As a money therapist, I see a lot of people who are struggling to make ends meet. One of the main reasons that my “patients” struggle is that they have taken out too much debt so that they can send money home to support their parents.
I understand how families operate, and I believe it is right to show your family you care about them. After all, they raised you and helped you to get your education. However, some parents bring their children up with the intention of making them future ATMs – believing that cash will always be available whenever they need it. They invest in their children’s future with the hope of realising a return. This return takes the form either of monthly parental support forever or an expensive gift or treat whenever it is demanded.
There is a cultural unspoken rule that essentially says, “I raised you, so you take care of me in my old age because I sacrificed everything for you.” And in response to this, youngsters put themselves under so much pressure that they’ll even acquire debt to appease their parents.
But here’s the thing. Every person with an income should be financially responsible and should be planning for their future – budgeting, saving and putting money away into a retirement fund. If young people are not doing this because they are giving that money to their parents instead, then they are at serious risk of repeating the same cycle of reaching old age with no retirement plan and relying on their children for support.
To get ahead in life, people need to start planning for their future from the moment they start receiving their first pay cheque. But if their entire income is eaten up by looking after parents, then they aren’t looking after themselves first. And if they are going into debt to meet these obligations, then they need to understand that they are going nowhere.
I understand that it’s hard to say no, especially if your parents did sacrifice their own comfort or luxuries to raise you. But the ongoing guilt trip that sees young adults caring for their parents rather than saving and rather than looking after their own children is not sustainable. This is how we continue to hold back the growth of our society.
Of course, I am not suggesting that you leave your parents to go hungry. That’s not right either. But it is important that they understand that the purpose of your job isn’t only to keep food on their table. If you are being pressured into providing more money than you can afford – especially if you are considering taking out a loan to meet their requirements – then it’s time to have a talk with them.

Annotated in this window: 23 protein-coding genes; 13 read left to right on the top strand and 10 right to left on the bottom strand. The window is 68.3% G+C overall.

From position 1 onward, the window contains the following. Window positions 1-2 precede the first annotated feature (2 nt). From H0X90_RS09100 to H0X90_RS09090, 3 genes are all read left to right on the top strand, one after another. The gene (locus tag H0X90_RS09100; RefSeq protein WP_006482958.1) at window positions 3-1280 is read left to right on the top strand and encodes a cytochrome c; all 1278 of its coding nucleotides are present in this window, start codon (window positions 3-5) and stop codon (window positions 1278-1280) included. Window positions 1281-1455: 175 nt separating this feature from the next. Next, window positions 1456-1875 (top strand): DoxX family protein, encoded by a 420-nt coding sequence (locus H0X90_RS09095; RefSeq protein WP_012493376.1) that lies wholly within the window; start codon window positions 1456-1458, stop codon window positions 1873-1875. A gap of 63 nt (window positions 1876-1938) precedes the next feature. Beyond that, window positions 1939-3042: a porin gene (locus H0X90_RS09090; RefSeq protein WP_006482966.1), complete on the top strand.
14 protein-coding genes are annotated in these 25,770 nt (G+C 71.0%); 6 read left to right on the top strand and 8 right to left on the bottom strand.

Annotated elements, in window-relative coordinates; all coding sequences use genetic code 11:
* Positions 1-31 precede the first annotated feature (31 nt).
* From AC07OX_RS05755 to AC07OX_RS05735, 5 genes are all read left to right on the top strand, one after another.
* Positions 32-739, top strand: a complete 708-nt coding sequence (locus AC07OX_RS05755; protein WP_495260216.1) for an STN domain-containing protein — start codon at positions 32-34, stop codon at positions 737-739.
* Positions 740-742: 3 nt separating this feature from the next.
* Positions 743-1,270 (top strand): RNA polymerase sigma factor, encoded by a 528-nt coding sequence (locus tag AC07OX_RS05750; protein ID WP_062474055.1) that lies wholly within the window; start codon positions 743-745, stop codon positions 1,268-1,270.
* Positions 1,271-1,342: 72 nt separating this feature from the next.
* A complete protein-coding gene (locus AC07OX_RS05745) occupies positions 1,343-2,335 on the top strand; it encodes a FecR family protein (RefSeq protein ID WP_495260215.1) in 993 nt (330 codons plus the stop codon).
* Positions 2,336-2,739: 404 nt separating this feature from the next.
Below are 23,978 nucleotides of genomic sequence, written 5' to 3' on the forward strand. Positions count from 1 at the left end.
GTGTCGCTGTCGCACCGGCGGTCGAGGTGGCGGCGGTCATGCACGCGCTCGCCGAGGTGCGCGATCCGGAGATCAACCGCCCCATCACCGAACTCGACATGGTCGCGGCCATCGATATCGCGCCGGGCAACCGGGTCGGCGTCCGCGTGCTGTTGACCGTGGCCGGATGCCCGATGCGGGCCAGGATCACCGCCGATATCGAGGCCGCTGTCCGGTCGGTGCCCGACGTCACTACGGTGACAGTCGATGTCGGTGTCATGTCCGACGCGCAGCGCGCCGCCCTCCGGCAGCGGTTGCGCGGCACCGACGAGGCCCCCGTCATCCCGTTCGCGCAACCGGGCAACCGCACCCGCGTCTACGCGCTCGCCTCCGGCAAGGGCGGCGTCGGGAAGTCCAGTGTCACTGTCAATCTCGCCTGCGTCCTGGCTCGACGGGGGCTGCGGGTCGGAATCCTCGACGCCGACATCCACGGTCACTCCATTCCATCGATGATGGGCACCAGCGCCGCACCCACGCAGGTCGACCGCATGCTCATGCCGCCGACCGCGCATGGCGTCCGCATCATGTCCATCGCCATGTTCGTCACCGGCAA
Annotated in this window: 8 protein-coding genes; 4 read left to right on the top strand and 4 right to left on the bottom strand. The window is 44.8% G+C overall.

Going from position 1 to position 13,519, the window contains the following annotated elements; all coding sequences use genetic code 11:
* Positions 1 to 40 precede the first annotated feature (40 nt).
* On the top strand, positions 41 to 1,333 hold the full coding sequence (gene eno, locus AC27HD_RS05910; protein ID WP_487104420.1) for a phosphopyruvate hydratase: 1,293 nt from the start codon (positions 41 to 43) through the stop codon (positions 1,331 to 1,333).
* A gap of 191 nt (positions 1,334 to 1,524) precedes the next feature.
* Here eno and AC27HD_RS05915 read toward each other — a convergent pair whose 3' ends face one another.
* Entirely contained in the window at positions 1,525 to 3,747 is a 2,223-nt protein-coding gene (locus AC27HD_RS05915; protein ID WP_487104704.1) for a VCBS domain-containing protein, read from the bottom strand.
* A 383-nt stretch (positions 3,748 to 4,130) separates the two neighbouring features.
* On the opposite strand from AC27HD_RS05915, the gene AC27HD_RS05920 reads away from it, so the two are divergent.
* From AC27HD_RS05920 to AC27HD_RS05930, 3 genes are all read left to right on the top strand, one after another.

Sit down and explain exactly how much you earn, what your expenses are and, if you have debt, how much your repayments are. Explain that you are putting money away for your own future because you don’t want to perpetuate the cycle of dependence on the younger generation, and ask them to accept that cost-saving is everyone’s business.
If they understand that they are putting you in a difficult financial position with their demands and they have your best interests at heart, they should accept that they also have to live within their means.
And if they don’t, and keep demanding money from you, then it’s time to be firm with them. Explain that you didn’t sign a contract with them the day that you were born agreeing to be their ATM, and that demanding money from you could lead to bankruptcy because the cost of living today is expensive. Be kind but firm, and help them to manage their finances better so that they can live with what you can afford to give them after you have met your obligations to yourself. If they have no money at all, not even old age government pension, then budget for them within your means.
This will be one of the hardest steps you’ll ever take, but your future self – and your children – will thank you.
Winnie Kunene is a personal finance strategist. She educates people and helps them to get out of debt – and stay out! You can visit her website at winniekunene.co.za or email her on firstname.lastname@example.org.
The views and opinions expressed in this article are those of the authors and do not necessarily represent or reflect the views of 1Life or its employees.